In this stage, the person may experience slight forgetfulness, often mistaken for normal aging.

They might have minor issues recalling names or locating everyday items. Encouragement and patience are key, as these early signs can be subtle and easily overlooked.

Stage 3: Mild Cognitive Decline

Stage 3 marks the beginning of noticeable cognitive issues. Symptoms become more apparent, affecting daily life and work. People may struggle with:

  • Finding the right words during conversations
  • Remembering recent events or appointments
  • Managing complex tasks

At this point, seeking a professional diagnosis and considering creating a care plan is beneficial. Early intervention can provide coping strategies and help maintain quality of life.

Stage 4: Moderate Cognitive Decline

Older aged woman sitting alone at a senior living community, looking upset

During stage 4, cognitive decline becomes more evident. The person could require assistance with daily activities and show signs like:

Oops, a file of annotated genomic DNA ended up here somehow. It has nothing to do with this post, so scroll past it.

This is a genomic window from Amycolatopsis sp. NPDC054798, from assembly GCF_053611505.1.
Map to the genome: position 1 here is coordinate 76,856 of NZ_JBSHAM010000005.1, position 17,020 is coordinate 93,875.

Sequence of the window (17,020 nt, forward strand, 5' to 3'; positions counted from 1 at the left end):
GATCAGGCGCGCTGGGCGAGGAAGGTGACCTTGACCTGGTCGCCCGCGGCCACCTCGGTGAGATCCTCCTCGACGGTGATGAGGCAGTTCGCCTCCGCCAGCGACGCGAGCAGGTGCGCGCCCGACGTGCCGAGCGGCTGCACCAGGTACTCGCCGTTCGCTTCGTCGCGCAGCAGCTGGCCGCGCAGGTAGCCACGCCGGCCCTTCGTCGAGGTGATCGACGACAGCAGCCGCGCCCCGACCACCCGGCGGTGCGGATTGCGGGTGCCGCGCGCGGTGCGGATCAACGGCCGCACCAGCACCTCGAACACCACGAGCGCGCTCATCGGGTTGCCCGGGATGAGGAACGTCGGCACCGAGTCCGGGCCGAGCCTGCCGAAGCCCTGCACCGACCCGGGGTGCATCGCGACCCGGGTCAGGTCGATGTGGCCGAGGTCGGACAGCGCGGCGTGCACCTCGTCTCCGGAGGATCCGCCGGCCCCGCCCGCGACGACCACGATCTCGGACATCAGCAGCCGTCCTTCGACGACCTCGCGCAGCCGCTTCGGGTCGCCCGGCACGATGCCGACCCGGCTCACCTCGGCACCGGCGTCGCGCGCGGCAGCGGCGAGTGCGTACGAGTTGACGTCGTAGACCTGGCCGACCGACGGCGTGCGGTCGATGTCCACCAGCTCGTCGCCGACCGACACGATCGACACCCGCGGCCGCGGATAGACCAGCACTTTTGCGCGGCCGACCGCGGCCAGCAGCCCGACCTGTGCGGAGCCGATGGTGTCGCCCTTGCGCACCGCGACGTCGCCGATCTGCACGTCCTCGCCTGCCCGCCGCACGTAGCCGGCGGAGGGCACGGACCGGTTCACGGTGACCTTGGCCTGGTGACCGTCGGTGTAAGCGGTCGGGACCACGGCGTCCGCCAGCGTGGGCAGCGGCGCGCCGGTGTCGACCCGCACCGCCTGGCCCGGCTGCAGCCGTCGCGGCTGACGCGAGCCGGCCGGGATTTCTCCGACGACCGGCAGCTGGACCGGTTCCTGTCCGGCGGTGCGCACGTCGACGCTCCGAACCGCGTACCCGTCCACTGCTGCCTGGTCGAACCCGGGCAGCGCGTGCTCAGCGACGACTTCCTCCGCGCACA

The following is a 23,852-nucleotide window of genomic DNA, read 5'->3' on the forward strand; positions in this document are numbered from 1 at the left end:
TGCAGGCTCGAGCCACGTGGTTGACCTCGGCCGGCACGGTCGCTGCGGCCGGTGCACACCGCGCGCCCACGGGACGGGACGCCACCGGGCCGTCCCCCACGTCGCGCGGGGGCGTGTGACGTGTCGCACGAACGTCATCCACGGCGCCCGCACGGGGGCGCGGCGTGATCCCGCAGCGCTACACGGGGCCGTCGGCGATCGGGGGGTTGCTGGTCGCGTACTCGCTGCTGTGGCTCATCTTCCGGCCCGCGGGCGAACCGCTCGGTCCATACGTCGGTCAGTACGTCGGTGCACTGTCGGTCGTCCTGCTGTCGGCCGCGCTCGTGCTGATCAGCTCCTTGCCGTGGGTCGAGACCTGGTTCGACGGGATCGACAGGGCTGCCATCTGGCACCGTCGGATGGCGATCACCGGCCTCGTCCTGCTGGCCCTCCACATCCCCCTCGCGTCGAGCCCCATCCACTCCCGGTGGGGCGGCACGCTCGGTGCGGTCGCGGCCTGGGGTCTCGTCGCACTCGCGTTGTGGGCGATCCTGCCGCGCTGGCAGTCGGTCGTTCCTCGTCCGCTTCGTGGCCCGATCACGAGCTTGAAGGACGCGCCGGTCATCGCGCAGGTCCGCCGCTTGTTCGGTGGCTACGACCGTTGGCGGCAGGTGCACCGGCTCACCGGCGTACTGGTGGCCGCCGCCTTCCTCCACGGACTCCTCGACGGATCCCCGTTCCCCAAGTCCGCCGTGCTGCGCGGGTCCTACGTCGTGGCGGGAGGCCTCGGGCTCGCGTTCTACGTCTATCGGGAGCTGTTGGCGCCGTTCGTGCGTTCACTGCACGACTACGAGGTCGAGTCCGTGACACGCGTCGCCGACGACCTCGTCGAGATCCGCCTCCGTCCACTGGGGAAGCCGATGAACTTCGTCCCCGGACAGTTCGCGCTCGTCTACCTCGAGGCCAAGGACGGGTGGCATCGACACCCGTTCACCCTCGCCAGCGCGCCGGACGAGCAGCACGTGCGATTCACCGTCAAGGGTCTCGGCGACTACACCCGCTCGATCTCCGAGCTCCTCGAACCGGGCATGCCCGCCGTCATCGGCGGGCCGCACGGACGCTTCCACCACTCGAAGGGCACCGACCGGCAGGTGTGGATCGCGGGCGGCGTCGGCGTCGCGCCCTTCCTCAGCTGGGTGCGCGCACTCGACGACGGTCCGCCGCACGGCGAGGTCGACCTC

• Increased forgetfulness
  • Difficulty with problem-solving or reasoning
  • Challenges in social settings

Caregivers should focus on creating a supportive environment, ensuring safety, and encouraging independence where possible. Open communication about their preferences and needs is vital.

Stage 5: Moderately Severe Cognitive Decline

In this stage, people often need considerable help with daily activities. Symptoms could include:

  • Significant memory gaps, especially regarding personal history
  • Disorientation about time and place
  • Trouble dressing appropriately

Establishing routines and simplifying tasks can help manage this stage more effectively. Emotional support and patience from caregivers is crucial during this period.

Stage 6: Severe Cognitive Decline

Stage 6 is characterized by severe memory loss and personality changes. The individual may:

  • Forget the names of close family members
  • Experience significant mood swings or behavioral changes
  • Need help with personal care activities such as bathing and dressing

Professional guidance from healthcare providers can be invaluable in managing this stage, prioritizing the person’s dignity and comfort throughout. 

Stage 7: Very Severe Cognitive Decline